English tends to build new compound nouns by simply writing them as separate words with a blank. Once the compound is established (and the original parts somewhat "forgotten"), it's often written as one word or hyphenated. (Examples: shoelaces, aircraft...) Other languages, German for example, are notorious for very long compunds like this and this, that are made up and written as one word directly. Perhaps the way your native language deals with compounds explains your (or other authors') personal preference and sense of "right"?
Web site / website seems to be somewhat in a transitional stage, being seen as an "entity" that web page hasn't reached yet. Depending on which dictionary you check you will find web site and website, but only web page, not
Edit regarding the use of capital letter 'W' for "Web site":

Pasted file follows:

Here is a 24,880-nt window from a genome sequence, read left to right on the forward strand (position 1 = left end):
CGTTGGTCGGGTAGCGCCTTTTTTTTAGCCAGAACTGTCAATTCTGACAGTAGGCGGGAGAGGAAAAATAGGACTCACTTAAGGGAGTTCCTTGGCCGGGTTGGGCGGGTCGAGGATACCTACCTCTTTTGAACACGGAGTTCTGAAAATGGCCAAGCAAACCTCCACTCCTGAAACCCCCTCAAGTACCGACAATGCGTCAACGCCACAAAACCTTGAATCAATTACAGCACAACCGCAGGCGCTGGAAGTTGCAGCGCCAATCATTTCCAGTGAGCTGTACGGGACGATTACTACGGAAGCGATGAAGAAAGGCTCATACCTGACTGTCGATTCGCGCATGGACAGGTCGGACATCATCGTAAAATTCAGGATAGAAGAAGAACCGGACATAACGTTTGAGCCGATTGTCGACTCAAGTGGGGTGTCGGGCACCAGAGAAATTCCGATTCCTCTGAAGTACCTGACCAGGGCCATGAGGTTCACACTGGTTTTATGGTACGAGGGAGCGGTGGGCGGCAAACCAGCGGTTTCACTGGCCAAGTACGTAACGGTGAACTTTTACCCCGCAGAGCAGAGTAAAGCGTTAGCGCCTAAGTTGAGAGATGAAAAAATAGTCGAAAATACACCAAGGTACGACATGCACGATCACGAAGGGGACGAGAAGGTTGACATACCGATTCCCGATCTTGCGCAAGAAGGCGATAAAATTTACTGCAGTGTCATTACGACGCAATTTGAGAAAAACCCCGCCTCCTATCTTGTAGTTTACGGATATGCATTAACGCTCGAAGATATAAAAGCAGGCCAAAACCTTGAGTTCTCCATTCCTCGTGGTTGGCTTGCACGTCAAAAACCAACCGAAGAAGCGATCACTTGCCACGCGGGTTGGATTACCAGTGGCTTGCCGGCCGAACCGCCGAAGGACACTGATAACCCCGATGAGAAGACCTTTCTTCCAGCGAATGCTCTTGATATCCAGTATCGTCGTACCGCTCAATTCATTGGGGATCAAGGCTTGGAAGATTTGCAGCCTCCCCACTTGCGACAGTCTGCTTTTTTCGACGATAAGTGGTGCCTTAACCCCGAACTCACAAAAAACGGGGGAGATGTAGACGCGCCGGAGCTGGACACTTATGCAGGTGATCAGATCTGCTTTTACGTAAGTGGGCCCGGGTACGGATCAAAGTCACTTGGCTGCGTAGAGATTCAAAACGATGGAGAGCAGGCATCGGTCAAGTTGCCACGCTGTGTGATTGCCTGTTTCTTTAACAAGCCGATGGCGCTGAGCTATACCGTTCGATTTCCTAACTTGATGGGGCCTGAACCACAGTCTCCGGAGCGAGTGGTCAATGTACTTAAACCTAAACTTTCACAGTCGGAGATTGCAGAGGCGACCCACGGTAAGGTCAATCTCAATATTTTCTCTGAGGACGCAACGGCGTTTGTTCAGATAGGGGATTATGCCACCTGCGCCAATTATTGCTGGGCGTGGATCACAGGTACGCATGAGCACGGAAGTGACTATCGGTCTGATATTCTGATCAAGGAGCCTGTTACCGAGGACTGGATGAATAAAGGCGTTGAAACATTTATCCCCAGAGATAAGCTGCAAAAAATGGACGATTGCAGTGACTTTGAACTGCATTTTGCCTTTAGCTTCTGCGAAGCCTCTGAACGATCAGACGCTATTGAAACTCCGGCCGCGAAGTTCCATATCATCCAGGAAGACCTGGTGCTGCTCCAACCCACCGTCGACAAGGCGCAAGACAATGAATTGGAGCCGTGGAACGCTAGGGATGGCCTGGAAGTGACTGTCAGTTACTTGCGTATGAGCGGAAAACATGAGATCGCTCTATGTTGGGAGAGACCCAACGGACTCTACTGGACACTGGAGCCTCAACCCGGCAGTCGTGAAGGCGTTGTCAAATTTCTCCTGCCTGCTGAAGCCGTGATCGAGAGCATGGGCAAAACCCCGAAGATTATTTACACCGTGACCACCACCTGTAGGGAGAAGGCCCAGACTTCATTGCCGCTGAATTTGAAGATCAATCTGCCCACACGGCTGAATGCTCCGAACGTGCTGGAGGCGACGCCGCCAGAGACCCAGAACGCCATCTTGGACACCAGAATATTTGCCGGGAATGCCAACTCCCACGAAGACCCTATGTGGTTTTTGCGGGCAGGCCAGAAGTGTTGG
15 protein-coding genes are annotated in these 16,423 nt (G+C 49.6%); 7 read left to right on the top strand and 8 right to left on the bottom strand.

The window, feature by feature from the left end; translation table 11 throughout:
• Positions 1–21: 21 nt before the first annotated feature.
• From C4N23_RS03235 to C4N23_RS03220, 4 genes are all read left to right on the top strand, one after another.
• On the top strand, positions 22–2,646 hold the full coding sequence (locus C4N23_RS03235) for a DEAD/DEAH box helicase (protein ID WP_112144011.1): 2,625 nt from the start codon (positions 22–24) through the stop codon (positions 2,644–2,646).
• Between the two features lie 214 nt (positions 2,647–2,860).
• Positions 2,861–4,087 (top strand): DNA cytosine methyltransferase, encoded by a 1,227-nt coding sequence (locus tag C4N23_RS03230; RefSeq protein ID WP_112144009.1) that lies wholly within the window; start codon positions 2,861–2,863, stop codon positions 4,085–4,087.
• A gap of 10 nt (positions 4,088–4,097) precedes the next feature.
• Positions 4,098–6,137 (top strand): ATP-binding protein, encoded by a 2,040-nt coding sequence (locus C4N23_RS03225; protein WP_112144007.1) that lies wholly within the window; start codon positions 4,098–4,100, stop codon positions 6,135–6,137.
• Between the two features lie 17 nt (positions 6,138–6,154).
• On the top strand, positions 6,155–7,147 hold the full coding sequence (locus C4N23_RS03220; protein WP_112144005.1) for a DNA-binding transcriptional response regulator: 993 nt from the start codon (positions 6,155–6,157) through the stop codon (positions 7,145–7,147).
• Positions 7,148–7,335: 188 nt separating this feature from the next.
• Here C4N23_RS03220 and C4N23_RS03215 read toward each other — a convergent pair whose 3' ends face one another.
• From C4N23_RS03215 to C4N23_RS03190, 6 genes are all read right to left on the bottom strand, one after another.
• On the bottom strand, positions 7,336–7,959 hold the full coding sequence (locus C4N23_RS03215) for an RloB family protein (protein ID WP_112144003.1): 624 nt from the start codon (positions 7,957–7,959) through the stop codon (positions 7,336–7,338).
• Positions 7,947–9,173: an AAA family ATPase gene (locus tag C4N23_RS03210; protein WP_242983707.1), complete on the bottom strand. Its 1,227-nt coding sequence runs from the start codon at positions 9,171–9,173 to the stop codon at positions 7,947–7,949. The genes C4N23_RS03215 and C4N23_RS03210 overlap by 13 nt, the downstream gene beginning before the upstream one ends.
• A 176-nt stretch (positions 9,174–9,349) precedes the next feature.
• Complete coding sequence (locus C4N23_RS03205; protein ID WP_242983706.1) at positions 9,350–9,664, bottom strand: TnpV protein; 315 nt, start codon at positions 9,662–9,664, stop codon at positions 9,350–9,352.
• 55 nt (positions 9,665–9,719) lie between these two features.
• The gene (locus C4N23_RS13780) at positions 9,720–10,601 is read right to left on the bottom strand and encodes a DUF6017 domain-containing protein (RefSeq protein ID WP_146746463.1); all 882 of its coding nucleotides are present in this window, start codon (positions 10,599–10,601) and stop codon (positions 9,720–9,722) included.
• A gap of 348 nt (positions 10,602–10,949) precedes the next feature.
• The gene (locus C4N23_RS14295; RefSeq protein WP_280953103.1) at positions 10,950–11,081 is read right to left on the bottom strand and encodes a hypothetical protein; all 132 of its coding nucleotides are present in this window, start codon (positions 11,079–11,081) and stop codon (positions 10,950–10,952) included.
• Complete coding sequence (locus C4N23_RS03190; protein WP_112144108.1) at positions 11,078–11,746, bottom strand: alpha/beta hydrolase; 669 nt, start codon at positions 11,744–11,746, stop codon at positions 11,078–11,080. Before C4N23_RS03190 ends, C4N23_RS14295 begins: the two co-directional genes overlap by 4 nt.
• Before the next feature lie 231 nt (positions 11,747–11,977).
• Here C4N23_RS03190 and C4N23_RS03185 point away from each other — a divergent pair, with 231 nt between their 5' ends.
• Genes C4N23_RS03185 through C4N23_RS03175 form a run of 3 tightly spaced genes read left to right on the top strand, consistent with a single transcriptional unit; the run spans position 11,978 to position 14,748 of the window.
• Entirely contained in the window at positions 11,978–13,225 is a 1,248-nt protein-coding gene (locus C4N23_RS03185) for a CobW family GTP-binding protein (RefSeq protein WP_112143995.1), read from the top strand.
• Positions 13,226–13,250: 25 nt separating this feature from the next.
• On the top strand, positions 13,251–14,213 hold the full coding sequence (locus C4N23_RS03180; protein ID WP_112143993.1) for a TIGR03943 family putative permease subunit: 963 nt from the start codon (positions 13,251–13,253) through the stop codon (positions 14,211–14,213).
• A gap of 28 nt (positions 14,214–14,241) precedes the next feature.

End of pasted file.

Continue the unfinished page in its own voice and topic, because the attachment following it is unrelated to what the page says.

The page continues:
According to common English rules, you should use a capital letter only at the beginning of the sentence and for proper nouns. Website is not a proper noun (as opposed to the Internet), hence not capitalized. According to your source the spelling "Web site" (and the less questionable "web site") is an anachronism from the 1990s that is still in use by the NYT and some other conservative print media in the US while most others (including the online sections of the NYT!) today use "website". "Web site" / "web site" is only alive in AmE and even there it's used in the minority of cases. So unless you are writing for the NYT (and even then, they have editors), be contemporary, international and play it safe by using "website".